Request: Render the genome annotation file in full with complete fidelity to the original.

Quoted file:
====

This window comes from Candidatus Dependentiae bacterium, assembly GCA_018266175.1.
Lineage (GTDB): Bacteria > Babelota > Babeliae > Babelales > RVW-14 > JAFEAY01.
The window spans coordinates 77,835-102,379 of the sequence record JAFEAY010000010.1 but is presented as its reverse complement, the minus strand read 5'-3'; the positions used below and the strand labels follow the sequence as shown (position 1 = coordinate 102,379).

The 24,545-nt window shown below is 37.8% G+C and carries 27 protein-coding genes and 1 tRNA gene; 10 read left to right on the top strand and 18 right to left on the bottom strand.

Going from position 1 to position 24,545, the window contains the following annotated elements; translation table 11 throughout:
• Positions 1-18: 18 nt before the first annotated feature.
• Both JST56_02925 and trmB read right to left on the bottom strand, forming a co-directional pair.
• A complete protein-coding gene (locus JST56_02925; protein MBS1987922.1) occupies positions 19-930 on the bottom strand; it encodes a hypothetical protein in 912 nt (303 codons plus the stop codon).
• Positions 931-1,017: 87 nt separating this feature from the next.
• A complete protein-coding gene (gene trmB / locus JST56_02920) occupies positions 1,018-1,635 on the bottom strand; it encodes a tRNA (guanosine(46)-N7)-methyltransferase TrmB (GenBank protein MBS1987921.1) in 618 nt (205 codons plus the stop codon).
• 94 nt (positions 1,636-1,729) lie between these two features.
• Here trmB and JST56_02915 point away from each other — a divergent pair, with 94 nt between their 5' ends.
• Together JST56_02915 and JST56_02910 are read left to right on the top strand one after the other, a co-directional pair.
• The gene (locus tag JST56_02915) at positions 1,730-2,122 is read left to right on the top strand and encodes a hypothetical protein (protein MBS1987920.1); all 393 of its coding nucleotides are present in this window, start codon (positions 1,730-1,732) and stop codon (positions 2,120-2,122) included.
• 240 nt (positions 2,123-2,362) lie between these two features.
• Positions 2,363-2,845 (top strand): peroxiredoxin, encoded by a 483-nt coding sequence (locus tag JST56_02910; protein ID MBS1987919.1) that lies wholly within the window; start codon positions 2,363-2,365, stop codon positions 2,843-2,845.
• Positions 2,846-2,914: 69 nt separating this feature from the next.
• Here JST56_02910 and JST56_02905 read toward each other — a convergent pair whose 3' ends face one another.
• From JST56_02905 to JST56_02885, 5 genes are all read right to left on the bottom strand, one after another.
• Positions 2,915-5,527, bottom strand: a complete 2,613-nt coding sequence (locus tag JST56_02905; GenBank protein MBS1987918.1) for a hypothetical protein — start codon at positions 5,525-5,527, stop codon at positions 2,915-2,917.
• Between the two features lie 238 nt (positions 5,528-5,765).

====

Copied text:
This window comes from Candidatus Dependentiae bacterium, assembly GCA_018266175.1.
Lineage (GTDB): Bacteria > Babelota > Babeliae > Babelales > RVW-14 > JAFEAY01.
The window spans coordinates 77,835-102,379 of the sequence record JAFEAY010000010.1 but is presented as its reverse complement, the minus strand read 5'-3'; the positions used below and the strand labels follow the sequence as shown (position 1 = coordinate 102,379).

The 24,545-nt window shown below is 37.8% G+C and carries 27 protein-coding genes and 1 tRNA gene; 10 read left to right on the top strand and 18 right to left on the bottom strand.

Going from position 1 to position 24,545, the window contains the following annotated elements; translation table 11 throughout:
• Positions 1-18: 18 nt before the first annotated feature.
• Both JST56_02925 and trmB read right to left on the bottom strand, forming a co-directional pair.
• A complete protein-coding gene (locus JST56_02925; protein MBS1987922.1) occupies positions 19-930 on the bottom strand; it encodes a hypothetical protein in 912 nt (303 codons plus the stop codon).
• Positions 931-1,017: 87 nt separating this feature from the next.
• A complete protein-coding gene (gene trmB / locus JST56_02920) occupies positions 1,018-1,635 on the bottom strand; it encodes a tRNA (guanosine(46)-N7)-methyltransferase TrmB (GenBank protein MBS1987921.1) in 618 nt (205 codons plus the stop codon).
• 94 nt (positions 1,636-1,729) lie between these two features.
• Here trmB and JST56_02915 point away from each other — a divergent pair, with 94 nt between their 5' ends.
• Together JST56_02915 and JST56_02910 are read left to right on the top strand one after the other, a co-directional pair.
• The gene (locus tag JST56_02915) at positions 1,730-2,122 is read left to right on the top strand and encodes a hypothetical protein (protein MBS1987920.1); all 393 of its coding nucleotides are present in this window, start codon (positions 1,730-1,732) and stop codon (positions 2,120-2,122) included.
• 240 nt (positions 2,123-2,362) lie between these two features.
• Positions 2,363-2,845 (top strand): peroxiredoxin, encoded by a 483-nt coding sequence (locus tag JST56_02910; protein ID MBS1987919.1) that lies wholly within the window; start codon positions 2,363-2,365, stop codon positions 2,843-2,845.
• Positions 2,846-2,914: 69 nt separating this feature from the next.
• Here JST56_02910 and JST56_02905 read toward each other — a convergent pair whose 3' ends face one another.
• From JST56_02905 to JST56_02885, 5 genes are all read right to left on the bottom strand, one after another.
• Positions 2,915-5,527, bottom strand: a complete 2,613-nt coding sequence (locus tag JST56_02905; GenBank protein MBS1987918.1) for a hypothetical protein — start codon at positions 5,525-5,527, stop codon at positions 2,915-2,917.
• Between the two features lie 238 nt (positions 5,528-5,765).